Saudi writer 'murdered' in consulate

Frederick Owens
October 10, 2018

The Washington Post repeated its demand Tuesday that the governments of Turkey and Saudi Arabia provide information about the whereabouts of contributor Jamal Khashoggi, who has not been seen since he entered Riyadh's consulate in Istanbul last week. The Turkish private NTV television said Ankara requested permission for Turkish investigators to search the consulate building in Istanbul, but a Foreign Ministry official would not confirm the report.

The state-run Saudi Press Agency, quoting an unnamed official at the Istanbul consulate, denied the reports of Khashoggi's murder.

Protestors hold pictures of missing journalist Jamal Khashoggi during a demonstration in front of the Saudi Arabian consulate in Istanbul, on October 8, 2018.

Authorities in Istanbul believe he was murdered within the consulate walls, but the Saudi government maintains he left. Repeating Trump's expression of "concern", Pompeo, who had just returned from a trip to Asia, called on the Saudi government "to support a thorough investigation of Mr. Khashoggi's disappearance and to be transparent about the results of that investigation".

According to the comments emailed from the Saudi embassy in Washington DC "Jamal has many friends in the Kingdom", including Ambassador bin Salman.

Saudi Arabia has said the accusations are "baseless" and claims Khashoggi left the consulate shortly after he arrived.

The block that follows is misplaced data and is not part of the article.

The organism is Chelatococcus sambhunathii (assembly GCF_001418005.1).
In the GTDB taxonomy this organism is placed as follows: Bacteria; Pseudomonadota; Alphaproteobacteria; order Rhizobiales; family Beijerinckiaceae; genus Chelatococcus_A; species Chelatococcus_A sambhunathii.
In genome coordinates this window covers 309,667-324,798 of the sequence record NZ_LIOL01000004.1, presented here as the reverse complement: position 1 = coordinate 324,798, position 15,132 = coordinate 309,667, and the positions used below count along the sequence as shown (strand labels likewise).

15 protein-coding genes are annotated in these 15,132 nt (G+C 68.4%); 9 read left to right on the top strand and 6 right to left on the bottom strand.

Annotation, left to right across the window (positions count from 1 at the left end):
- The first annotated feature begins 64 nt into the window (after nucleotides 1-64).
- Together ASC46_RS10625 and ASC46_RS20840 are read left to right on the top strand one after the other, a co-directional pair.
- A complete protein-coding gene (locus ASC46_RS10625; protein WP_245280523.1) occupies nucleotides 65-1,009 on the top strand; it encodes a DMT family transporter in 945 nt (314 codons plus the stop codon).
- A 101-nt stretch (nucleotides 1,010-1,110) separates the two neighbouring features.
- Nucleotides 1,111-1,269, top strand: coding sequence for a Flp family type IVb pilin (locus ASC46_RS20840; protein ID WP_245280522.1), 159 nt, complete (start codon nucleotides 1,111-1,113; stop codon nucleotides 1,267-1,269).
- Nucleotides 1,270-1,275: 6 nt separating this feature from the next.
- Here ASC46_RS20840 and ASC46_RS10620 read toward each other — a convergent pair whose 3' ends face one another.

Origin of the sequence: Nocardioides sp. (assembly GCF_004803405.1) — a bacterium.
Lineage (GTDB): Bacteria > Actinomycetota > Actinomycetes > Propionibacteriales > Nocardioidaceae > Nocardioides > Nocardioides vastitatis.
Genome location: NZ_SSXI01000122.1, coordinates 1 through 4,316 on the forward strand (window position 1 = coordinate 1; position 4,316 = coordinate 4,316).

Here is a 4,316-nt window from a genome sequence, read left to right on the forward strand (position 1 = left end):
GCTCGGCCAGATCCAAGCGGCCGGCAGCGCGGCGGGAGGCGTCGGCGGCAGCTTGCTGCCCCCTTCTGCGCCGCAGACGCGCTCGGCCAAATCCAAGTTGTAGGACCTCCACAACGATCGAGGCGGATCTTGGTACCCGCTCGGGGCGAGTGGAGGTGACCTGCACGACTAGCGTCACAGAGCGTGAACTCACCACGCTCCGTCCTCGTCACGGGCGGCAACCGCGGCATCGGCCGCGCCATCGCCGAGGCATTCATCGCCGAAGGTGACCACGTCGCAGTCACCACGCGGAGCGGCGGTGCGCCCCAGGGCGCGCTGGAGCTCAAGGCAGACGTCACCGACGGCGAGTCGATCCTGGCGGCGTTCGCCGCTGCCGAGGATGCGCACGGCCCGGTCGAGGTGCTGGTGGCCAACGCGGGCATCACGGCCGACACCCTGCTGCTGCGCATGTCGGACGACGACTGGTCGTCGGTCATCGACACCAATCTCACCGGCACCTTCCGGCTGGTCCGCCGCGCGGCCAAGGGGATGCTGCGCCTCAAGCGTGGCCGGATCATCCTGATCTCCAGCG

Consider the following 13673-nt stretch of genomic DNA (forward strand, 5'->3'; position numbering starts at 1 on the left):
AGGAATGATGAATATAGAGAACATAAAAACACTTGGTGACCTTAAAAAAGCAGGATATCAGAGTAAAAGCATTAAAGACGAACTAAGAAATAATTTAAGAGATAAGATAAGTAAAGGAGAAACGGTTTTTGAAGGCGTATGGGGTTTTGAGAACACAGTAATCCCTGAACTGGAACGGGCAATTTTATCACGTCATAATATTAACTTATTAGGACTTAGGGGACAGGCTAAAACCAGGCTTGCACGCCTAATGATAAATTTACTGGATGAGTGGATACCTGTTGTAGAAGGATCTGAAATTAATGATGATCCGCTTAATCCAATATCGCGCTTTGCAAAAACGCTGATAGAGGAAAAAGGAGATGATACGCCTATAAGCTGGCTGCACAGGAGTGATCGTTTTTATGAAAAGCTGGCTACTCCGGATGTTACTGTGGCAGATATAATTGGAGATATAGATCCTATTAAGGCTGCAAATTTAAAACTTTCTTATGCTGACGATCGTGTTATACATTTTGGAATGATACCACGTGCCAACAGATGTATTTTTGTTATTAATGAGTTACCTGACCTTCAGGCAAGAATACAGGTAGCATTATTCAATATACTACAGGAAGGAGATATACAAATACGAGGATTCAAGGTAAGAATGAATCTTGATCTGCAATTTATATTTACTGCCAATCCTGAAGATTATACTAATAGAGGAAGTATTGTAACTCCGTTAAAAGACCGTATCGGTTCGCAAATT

But Khashoggi's fiancée is reportedly holding out hope, tweeting in Arabic late Saturday and translated by the Middle East Eye, "Jamal was not killed, and I don't believe that he was killed", the fiancée said.

"What was explained to us is this: He was killed, make your funeral preparations", Kislakci said.

Khashoggi, an Al Watan and Washington Post journalist known for his strong critiques of authorities in Saudi Arabia and ruling Prince Mohammed bin Salman, had fled his home country previous year to live in self-imposed exile in the United States.

In recent days, Americans lawmakers from across the political spectrum have warned the affair could harm US-Saudi relations.

"The Saudi authorities must immediately give a full and credible accounting of what happened to Khashoggi inside its diplomatic mission", the CPJ said in a statement.

More news: Ambassador to United Nations Nikki Haley resigns

A surveillance image has emerged that shows Khashoggi entering the consulate on the day he disappeared.

MBS, as the crown prince is known, has been trying to bring Saudi Arabia into the 21st century.

Washington Post columnist David Ignatius recently noted that his friend Khashoggi had endured a crisis of conscience past year when MBS was jailing and torturing his Saudi friends.

Earlier reports said Turkish police were focusing on 15 Saudi citizens who came to Turkey on two airplanes on the day of the incident.

Khashoggi had sought assurances about his safety from friends in the United States before visiting the consulate and had asked Cengiz to contact Turkish authorities if he failed to emerge.

Mr Khashoggi was a regular contributor to The Post, and colleagues there have said he often expressed concern for his safety because of his writing.

"Hopefully that will sort itself out", he added.

The Washington Post chose to leave a blank space where Khashoggi's column would have been in its Friday edition in support of the missing writer. "Don't you have cameras and other things?"

The alleged murder, cloaked in deep mystery, assumes more global significance because Khashoggi was a high-profile journalist with penetrating worldwide connections.

Protesters hold pictures of Saudi Journalist Jamal Khashoggi during a demonstration organized by Turkish-Arabic Media Association.

Other reports by LeisureTravelAid

Discuss This Article

FOLLOW OUR NEWSPAPER